Wider access to healthy food has gained more attention during the pandemic.
Good eating can have its rewards — and that includes for food retailers that have kept selling fresh and healthy foods during the pandemic.
A recently announced program in Pennsylvania will direct $10 million in grants to state businesses that have worked to maintain access to fresh, healthy food throughout the COVID-19 pandemic, according to the office of Gov. Tom Wolf, a Democrat who’s had that job since 2015. The move comes as federal, state and local governments try to increase access to fresh and healthy food to more people, including those with relatively low income, during the pandemic.
The Pennsylvania grant money comes from the state’s Fresh Food Financing Initiative COVID-19 Relief Fund, which is funded via the federal Coronavirus Aid, Relief, and Economic Security Act, better known as the CARES Act. Grants are available to for-profit, nonprofit, or cooperative entities impacted by COVID-19, including grocery stores, corner stores, convenience stores, neighborhood markets, bodegas, food hubs, mobile markets, farmers markets, on-farm markets, urban farms, and food aggregation centers with a direct connection to direct-to-consumer retail outlets.
Eligible recipients must earn more than half of their sales from staple and perishable foods to consumers, and the retailer must serve customers that live in a low-to-moderate income area. Applicants must also provide access to affordable, high-quality fresh produce, meat and dairy products and other healthy grocery items for low-to-moderate income shoppers, and must accept SNAP and WIC to the maximum extent possible.
Priority will go to Pennsylvania businesses owned by “Black, Indigenous, and People of Color,” the governor’s office said. “Additional prioritization criteria include businesses located in or serving a USDA-designated food desert; businesses sourcing and selling Pennsylvania grown or processed products to the extent practicable; and applicants with supplier diversity and offering increased business opportunities” to minorities and veterans.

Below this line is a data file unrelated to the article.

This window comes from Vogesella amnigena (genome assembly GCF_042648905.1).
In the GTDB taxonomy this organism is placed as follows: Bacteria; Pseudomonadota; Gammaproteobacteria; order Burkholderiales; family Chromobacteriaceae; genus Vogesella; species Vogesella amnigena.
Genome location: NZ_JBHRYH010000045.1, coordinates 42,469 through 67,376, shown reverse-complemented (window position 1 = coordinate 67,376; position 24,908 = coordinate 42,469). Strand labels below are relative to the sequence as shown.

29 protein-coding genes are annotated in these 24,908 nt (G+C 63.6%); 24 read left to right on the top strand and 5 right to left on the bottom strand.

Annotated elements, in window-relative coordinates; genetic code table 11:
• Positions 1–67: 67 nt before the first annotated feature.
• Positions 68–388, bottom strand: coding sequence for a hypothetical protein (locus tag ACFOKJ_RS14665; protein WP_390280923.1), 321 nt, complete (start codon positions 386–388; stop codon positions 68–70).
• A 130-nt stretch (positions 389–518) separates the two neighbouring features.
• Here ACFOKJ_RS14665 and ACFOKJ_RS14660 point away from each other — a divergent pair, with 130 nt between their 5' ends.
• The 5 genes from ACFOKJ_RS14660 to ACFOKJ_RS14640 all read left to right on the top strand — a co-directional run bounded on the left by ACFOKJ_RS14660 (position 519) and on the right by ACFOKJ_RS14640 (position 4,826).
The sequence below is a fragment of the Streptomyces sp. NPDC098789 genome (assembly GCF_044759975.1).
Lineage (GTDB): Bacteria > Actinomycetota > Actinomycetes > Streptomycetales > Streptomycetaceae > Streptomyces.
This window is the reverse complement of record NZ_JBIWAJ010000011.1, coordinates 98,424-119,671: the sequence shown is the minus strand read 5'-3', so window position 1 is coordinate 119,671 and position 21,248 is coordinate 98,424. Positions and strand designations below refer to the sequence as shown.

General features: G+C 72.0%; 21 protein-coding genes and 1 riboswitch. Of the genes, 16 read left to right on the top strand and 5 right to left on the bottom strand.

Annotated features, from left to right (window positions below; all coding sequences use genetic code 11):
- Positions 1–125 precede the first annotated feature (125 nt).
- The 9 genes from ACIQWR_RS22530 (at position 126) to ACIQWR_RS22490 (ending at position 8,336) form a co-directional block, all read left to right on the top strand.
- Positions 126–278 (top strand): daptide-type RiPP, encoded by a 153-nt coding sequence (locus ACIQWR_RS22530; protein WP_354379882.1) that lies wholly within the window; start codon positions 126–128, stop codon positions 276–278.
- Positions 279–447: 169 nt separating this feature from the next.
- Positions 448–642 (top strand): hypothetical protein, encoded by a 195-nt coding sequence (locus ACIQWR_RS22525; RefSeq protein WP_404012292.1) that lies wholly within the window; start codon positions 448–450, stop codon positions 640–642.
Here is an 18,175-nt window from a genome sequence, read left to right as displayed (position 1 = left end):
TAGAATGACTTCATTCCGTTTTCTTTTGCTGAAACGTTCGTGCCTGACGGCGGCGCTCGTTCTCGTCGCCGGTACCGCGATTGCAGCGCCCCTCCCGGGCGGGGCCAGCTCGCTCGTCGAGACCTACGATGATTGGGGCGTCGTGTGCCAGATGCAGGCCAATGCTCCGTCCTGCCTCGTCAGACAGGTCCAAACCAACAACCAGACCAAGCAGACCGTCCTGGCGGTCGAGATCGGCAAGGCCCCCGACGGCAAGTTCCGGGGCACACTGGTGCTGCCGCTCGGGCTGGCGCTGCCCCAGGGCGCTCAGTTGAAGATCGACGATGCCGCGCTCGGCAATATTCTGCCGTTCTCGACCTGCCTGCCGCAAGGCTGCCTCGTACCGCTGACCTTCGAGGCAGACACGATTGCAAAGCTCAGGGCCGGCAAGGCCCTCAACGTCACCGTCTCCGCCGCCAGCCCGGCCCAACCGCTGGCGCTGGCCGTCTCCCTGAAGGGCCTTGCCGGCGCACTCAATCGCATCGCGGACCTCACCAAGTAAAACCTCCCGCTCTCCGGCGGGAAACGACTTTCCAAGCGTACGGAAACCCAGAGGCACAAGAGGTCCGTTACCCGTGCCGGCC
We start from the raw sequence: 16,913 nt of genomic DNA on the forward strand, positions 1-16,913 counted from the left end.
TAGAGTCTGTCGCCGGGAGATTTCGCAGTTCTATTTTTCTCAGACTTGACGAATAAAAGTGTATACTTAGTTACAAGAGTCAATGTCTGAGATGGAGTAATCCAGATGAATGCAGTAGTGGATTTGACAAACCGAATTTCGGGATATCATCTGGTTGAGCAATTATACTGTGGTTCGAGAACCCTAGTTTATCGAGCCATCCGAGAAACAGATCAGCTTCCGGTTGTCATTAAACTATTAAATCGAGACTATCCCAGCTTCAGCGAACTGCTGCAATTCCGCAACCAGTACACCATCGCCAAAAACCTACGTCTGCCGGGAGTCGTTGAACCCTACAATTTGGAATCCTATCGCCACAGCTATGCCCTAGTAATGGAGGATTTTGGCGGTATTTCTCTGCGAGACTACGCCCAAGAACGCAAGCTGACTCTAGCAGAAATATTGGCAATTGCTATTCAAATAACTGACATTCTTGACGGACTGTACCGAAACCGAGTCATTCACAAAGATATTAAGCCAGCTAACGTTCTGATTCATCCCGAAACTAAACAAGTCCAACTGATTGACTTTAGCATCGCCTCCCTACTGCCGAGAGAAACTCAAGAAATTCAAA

Grant applications will be accepted until Aug. 14. The state aims to have the grants cover equipment, operational and other expenses that helped maintain access to fresh and healthy food during the pandemic.
“Pennsylvania’s food retailers stepped up to the plate to protect those putting food on the shelf, to think outside of the box to protect the most vulnerable, and to make investments to support those using assistance programs such as SNAP and WIC to support their families,” said Wolf. “I will be forever grateful to those who have worked hard to ensure food is always accessible through this pandemic; our frontline workers in grocery stores and farmers markets are among Pennsylvania’s heroes.”
Measures to increase access to such food — especially among low-income consumers — were in place before the pandemic and its resulting store closures and job losses. But the past few months has brought renewed efforts by some states — even through other programs that might not match exactly what Pennsylvania is trying to do.
Such work, fueled by the pandemic, promises to continue for the foreseeable future, especially as some unemployment payments are about to expire, and more consumers face the threat of evictions. Earlier in July, for instance, National Grocers Association (NGA), which represents the independent grocery sector, has thrown its support behind the Expanding SNAP Options Act of 2020, introduced July 2 bySens. Dick Durbin, D-Illinois, and Tammy Duckworth, D-Illinois. The legislation seeks to lower the barriers for independent grocers to take part in the SNAP Online Purchasing program.
Through the SNAP public-private partnership, independent supermarkets serve millions of Americans who need food assistance. During the COVID-19 crisis, the number of customers using online and delivery services to buy groceries has increased significantly, as did the number of Americans participating in SNAP.
However, as of March, only a few states and retailers had the authority to permit SNAP participants to use online services to buy groceries.USDA responded to this state of affairs by expanding its SNAP online purchasing pilot program and enabling more states and retailers to take part. SNAP online purchasing is now allowed in 43 states and the District of Columbia, but many independent retailers still face obstacles in offering the program to shoppers.